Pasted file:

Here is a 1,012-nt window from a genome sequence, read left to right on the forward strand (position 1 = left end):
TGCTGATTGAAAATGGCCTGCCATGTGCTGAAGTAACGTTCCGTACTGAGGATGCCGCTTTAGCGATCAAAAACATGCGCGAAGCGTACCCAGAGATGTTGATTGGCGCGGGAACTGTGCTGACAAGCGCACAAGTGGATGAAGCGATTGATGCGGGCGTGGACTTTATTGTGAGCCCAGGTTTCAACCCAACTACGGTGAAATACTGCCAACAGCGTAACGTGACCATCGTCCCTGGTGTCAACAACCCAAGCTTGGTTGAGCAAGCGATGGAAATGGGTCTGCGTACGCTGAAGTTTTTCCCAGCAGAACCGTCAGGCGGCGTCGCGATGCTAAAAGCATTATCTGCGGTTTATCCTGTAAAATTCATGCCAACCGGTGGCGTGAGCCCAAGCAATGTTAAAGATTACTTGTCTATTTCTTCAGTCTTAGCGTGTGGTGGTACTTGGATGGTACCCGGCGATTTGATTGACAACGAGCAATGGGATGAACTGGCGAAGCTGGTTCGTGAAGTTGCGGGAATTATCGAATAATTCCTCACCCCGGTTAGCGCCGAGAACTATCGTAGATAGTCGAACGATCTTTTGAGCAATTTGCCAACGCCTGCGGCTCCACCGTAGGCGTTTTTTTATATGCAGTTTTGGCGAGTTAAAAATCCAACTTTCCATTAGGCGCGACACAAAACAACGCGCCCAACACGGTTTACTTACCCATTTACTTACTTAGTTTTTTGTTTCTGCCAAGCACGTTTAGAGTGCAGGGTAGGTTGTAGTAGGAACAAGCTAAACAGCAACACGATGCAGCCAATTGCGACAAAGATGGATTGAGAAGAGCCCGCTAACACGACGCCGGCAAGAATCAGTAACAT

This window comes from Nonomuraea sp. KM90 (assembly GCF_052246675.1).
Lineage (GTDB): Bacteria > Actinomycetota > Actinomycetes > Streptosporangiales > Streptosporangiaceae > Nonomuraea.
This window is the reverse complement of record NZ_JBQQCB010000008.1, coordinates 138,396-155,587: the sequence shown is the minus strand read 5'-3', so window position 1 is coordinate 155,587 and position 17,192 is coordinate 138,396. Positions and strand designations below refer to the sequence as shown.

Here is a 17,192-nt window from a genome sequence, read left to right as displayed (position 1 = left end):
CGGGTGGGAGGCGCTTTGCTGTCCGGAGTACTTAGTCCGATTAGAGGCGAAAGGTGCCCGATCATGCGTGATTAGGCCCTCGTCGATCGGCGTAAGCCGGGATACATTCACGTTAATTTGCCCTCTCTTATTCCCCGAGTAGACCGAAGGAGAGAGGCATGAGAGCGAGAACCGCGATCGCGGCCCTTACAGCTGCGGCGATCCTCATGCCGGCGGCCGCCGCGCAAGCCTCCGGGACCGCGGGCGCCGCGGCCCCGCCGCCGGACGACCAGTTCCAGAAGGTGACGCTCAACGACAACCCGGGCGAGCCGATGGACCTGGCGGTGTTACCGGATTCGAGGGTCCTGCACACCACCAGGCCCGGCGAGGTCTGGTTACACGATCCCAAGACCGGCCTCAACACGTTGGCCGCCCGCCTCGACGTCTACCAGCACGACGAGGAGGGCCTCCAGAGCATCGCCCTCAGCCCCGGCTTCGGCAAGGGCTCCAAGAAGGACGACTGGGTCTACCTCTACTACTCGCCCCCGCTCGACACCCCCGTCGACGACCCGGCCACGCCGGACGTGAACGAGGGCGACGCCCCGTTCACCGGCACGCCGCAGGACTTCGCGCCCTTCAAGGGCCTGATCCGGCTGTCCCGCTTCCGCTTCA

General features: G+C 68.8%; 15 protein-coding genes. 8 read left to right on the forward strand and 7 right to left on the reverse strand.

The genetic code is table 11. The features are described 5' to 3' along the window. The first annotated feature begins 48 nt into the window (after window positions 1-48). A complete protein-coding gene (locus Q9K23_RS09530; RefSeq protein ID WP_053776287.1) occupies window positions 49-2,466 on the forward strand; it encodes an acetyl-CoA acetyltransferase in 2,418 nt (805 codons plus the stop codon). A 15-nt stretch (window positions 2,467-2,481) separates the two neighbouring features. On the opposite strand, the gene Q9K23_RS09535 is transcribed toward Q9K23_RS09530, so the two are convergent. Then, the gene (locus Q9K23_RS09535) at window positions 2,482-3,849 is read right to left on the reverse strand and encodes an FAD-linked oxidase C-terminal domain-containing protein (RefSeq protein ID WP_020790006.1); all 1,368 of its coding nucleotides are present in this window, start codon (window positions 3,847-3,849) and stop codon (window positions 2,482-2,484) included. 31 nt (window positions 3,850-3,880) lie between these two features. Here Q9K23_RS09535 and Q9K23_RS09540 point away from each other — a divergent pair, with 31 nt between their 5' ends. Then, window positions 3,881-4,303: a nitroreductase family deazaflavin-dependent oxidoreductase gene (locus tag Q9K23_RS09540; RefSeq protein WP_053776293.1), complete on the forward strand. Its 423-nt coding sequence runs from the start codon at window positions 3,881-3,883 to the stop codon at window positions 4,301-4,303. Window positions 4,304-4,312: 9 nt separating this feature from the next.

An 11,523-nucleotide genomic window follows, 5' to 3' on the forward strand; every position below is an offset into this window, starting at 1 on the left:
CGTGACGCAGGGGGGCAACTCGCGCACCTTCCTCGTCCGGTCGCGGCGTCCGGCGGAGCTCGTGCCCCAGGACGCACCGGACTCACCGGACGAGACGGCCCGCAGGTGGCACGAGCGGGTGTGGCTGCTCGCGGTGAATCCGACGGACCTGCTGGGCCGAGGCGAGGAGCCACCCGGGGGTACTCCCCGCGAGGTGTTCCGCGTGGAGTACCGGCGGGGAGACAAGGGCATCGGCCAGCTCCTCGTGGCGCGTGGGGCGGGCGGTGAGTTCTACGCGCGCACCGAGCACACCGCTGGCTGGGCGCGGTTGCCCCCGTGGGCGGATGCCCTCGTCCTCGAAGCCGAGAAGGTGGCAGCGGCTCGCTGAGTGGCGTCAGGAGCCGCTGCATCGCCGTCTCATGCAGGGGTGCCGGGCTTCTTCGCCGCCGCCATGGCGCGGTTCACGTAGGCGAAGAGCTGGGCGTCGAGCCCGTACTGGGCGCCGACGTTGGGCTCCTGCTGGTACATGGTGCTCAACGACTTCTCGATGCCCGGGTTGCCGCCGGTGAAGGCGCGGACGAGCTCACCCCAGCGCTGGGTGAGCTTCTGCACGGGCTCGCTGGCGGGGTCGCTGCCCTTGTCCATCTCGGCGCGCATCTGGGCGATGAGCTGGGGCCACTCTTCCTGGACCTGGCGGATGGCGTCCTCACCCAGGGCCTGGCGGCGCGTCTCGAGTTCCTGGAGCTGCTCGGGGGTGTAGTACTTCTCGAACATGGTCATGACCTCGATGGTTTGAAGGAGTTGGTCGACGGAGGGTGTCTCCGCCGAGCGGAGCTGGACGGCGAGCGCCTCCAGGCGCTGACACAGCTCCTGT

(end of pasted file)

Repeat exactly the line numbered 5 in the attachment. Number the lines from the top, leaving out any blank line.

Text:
This window is the reverse complement of record NZ_JBQQCB010000008.1, coordinates 138,396-155,587: the sequence shown is the minus strand read 5'-3', so window position 1 is coordinate 155,587 and position 17,192 is coordinate 138,396. Positions and strand designations below refer to the sequence as shown.